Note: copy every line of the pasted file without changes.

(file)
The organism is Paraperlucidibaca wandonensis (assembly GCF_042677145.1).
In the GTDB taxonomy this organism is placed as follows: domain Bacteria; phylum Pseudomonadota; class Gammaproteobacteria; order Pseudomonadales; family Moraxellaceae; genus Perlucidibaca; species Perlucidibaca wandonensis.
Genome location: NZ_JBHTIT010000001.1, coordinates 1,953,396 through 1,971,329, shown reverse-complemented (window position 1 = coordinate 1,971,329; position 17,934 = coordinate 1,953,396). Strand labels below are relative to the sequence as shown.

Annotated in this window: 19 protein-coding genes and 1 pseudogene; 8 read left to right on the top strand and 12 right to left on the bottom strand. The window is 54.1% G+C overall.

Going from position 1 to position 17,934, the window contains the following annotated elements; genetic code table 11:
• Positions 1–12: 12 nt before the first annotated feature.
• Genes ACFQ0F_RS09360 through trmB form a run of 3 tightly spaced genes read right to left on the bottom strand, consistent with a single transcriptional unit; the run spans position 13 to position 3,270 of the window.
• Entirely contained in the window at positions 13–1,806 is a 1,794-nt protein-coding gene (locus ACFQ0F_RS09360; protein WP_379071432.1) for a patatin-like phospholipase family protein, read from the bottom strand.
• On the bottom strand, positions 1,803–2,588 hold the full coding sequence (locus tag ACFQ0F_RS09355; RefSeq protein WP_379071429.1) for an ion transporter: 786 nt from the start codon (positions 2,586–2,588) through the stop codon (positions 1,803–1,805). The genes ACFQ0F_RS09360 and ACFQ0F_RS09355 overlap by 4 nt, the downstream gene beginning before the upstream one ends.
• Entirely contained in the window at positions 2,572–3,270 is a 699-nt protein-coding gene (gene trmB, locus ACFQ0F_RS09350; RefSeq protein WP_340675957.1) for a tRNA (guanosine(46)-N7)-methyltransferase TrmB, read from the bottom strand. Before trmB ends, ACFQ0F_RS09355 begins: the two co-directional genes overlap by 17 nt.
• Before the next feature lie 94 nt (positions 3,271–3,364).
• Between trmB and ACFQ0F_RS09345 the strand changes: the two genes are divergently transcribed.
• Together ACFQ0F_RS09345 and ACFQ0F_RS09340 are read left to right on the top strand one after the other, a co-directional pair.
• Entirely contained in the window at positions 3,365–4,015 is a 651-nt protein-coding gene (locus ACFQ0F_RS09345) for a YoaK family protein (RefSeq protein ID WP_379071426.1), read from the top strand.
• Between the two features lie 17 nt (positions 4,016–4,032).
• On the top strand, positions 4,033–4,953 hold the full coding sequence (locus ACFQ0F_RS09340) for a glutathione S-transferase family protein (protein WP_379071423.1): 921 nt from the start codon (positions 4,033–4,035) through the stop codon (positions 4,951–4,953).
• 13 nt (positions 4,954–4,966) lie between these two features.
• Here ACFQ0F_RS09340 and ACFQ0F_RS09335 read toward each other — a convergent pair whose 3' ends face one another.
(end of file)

The organism is Paraperlucidibaca wandonensis (assembly GCF_042677145.1).
In the GTDB taxonomy this organism is placed as follows: domain Bacteria; phylum Pseudomonadota; class Gammaproteobacteria; order Pseudomonadales; family Moraxellaceae; genus Perlucidibaca; species Perlucidibaca wandonensis.
Genome location: NZ_JBHTIT010000001.1, coordinates 1,953,396 through 1,971,329, shown reverse-complemented (window position 1 = coordinate 1,971,329; position 17,934 = coordinate 1,953,396). Strand labels below are relative to the sequence as shown.

Annotated in this window: 19 protein-coding genes and 1 pseudogene; 8 read left to right on the top strand and 12 right to left on the bottom strand. The window is 54.1% G+C overall.

Going from position 1 to position 17,934, the window contains the following annotated elements; genetic code table 11:
• Positions 1–12: 12 nt before the first annotated feature.
• Genes ACFQ0F_RS09360 through trmB form a run of 3 tightly spaced genes read right to left on the bottom strand, consistent with a single transcriptional unit; the run spans position 13 to position 3,270 of the window.
• Entirely contained in the window at positions 13–1,806 is a 1,794-nt protein-coding gene (locus ACFQ0F_RS09360; protein WP_379071432.1) for a patatin-like phospholipase family protein, read from the bottom strand.
• On the bottom strand, positions 1,803–2,588 hold the full coding sequence (locus tag ACFQ0F_RS09355; RefSeq protein WP_379071429.1) for an ion transporter: 786 nt from the start codon (positions 2,586–2,588) through the stop codon (positions 1,803–1,805). The genes ACFQ0F_RS09360 and ACFQ0F_RS09355 overlap by 4 nt, the downstream gene beginning before the upstream one ends.
• Entirely contained in the window at positions 2,572–3,270 is a 699-nt protein-coding gene (gene trmB, locus ACFQ0F_RS09350; RefSeq protein WP_340675957.1) for a tRNA (guanosine(46)-N7)-methyltransferase TrmB, read from the bottom strand. Before trmB ends, ACFQ0F_RS09355 begins: the two co-directional genes overlap by 17 nt.
• Before the next feature lie 94 nt (positions 3,271–3,364).
• Between trmB and ACFQ0F_RS09345 the strand changes: the two genes are divergently transcribed.
• Together ACFQ0F_RS09345 and ACFQ0F_RS09340 are read left to right on the top strand one after the other, a co-directional pair.
• Entirely contained in the window at positions 3,365–4,015 is a 651-nt protein-coding gene (locus ACFQ0F_RS09345) for a YoaK family protein (RefSeq protein ID WP_379071426.1), read from the top strand.
• Between the two features lie 17 nt (positions 4,016–4,032).
• On the top strand, positions 4,033–4,953 hold the full coding sequence (locus ACFQ0F_RS09340) for a glutathione S-transferase family protein (protein WP_379071423.1): 921 nt from the start codon (positions 4,033–4,035) through the stop codon (positions 4,951–4,953).
• 13 nt (positions 4,954–4,966) lie between these two features.
• Here ACFQ0F_RS09340 and ACFQ0F_RS09335 read toward each other — a convergent pair whose 3' ends face one another.